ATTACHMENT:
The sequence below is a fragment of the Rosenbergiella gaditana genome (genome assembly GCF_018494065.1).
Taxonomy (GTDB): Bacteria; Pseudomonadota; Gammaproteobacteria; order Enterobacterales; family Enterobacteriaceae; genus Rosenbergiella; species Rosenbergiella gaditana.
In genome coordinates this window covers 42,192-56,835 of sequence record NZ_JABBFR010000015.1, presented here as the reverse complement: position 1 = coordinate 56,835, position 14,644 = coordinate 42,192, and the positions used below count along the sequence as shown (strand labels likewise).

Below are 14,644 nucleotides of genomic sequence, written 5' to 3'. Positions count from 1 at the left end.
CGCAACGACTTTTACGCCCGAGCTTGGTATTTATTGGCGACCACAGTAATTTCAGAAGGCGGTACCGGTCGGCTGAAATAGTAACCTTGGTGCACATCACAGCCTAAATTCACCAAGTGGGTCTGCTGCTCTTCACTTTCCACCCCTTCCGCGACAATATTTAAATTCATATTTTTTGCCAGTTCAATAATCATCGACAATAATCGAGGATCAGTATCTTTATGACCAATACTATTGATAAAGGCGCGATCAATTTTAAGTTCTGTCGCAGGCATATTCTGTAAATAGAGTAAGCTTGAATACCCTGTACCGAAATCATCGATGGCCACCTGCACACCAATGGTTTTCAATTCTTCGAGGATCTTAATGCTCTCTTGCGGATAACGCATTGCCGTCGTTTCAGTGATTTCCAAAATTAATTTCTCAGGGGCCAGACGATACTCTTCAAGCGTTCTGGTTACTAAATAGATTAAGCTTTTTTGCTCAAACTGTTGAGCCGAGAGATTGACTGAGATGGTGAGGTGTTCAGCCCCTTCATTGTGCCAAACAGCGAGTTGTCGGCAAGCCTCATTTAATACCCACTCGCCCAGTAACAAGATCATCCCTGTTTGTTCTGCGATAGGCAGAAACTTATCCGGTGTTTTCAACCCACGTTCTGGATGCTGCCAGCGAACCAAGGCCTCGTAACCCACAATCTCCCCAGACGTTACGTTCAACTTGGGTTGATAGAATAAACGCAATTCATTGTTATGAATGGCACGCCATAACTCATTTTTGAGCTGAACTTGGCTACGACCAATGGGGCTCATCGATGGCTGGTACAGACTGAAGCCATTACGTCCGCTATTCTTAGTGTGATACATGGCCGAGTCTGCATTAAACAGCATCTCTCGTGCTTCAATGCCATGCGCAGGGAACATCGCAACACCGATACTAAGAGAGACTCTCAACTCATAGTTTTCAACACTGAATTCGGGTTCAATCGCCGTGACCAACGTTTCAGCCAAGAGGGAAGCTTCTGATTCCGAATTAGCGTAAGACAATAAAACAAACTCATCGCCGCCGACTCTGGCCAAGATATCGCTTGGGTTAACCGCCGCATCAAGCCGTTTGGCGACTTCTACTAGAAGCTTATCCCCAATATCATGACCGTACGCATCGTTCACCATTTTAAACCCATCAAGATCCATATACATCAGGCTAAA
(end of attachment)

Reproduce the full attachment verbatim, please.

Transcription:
The sequence below is a fragment of the Rosenbergiella gaditana genome (genome assembly GCF_018494065.1).
Taxonomy (GTDB): Bacteria; Pseudomonadota; Gammaproteobacteria; order Enterobacterales; family Enterobacteriaceae; genus Rosenbergiella; species Rosenbergiella gaditana.
In genome coordinates this window covers 42,192-56,835 of sequence record NZ_JABBFR010000015.1, presented here as the reverse complement: position 1 = coordinate 56,835, position 14,644 = coordinate 42,192, and the positions used below count along the sequence as shown (strand labels likewise).

Below are 14,644 nucleotides of genomic sequence, written 5' to 3'. Positions count from 1 at the left end.
CGCAACGACTTTTACGCCCGAGCTTGGTATTTATTGGCGACCACAGTAATTTCAGAAGGCGGTACCGGTCGGCTGAAATAGTAACCTTGGTGCACATCACAGCCTAAATTCACCAAGTGGGTCTGCTGCTCTTCACTTTCCACCCCTTCCGCGACAATATTTAAATTCATATTTTTTGCCAGTTCAATAATCATCGACAATAATCGAGGATCAGTATCTTTATGACCAATACTATTGATAAAGGCGCGATCAATTTTAAGTTCTGTCGCAGGCATATTCTGTAAATAGAGTAAGCTTGAATACCCTGTACCGAAATCATCGATGGCCACCTGCACACCAATGGTTTTCAATTCTTCGAGGATCTTAATGCTCTCTTGCGGATAACGCATTGCCGTCGTTTCAGTGATTTCCAAAATTAATTTCTCAGGGGCCAGACGATACTCTTCAAGCGTTCTGGTTACTAAATAGATTAAGCTTTTTTGCTCAAACTGTTGAGCCGAGAGATTGACTGAGATGGTGAGGTGTTCAGCCCCTTCATTGTGCCAAACAGCGAGTTGTCGGCAAGCCTCATTTAATACCCACTCGCCCAGTAACAAGATCATCCCTGTTTGTTCTGCGATAGGCAGAAACTTATCCGGTGTTTTCAACCCACGTTCTGGATGCTGCCAGCGAACCAAGGCCTCGTAACCCACAATCTCCCCAGACGTTACGTTCAACTTGGGTTGATAGAATAAACGCAATTCATTGTTATGAATGGCACGCCATAACTCATTTTTGAGCTGAACTTGGCTACGACCAATGGGGCTCATCGATGGCTGGTACAGACTGAAGCCATTACGTCCGCTATTCTTAGTGTGATACATGGCCGAGTCTGCATTAAACAGCATCTCTCGTGCTTCAATGCCATGCGCAGGGAACATCGCAACACCGATACTAAGAGAGACTCTCAACTCATAGTTTTCAACACTGAATTCGGGTTCAATCGCCGTGACCAACGTTTCAGCCAAGAGGGAAGCTTCTGATTCCGAATTAGCGTAAGACAATAAAACAAACTCATCGCCGCCGACTCTGGCCAAGATATCGCTTGGGTTAACCGCCGCATCAAGCCGTTTGGCGACTTCTACTAGAAGCTTATCCCCAATATCATGACCGTACGCATCGTTCACCATTTTAAACCCATCAAGATCCATATACATCAGGCTAAA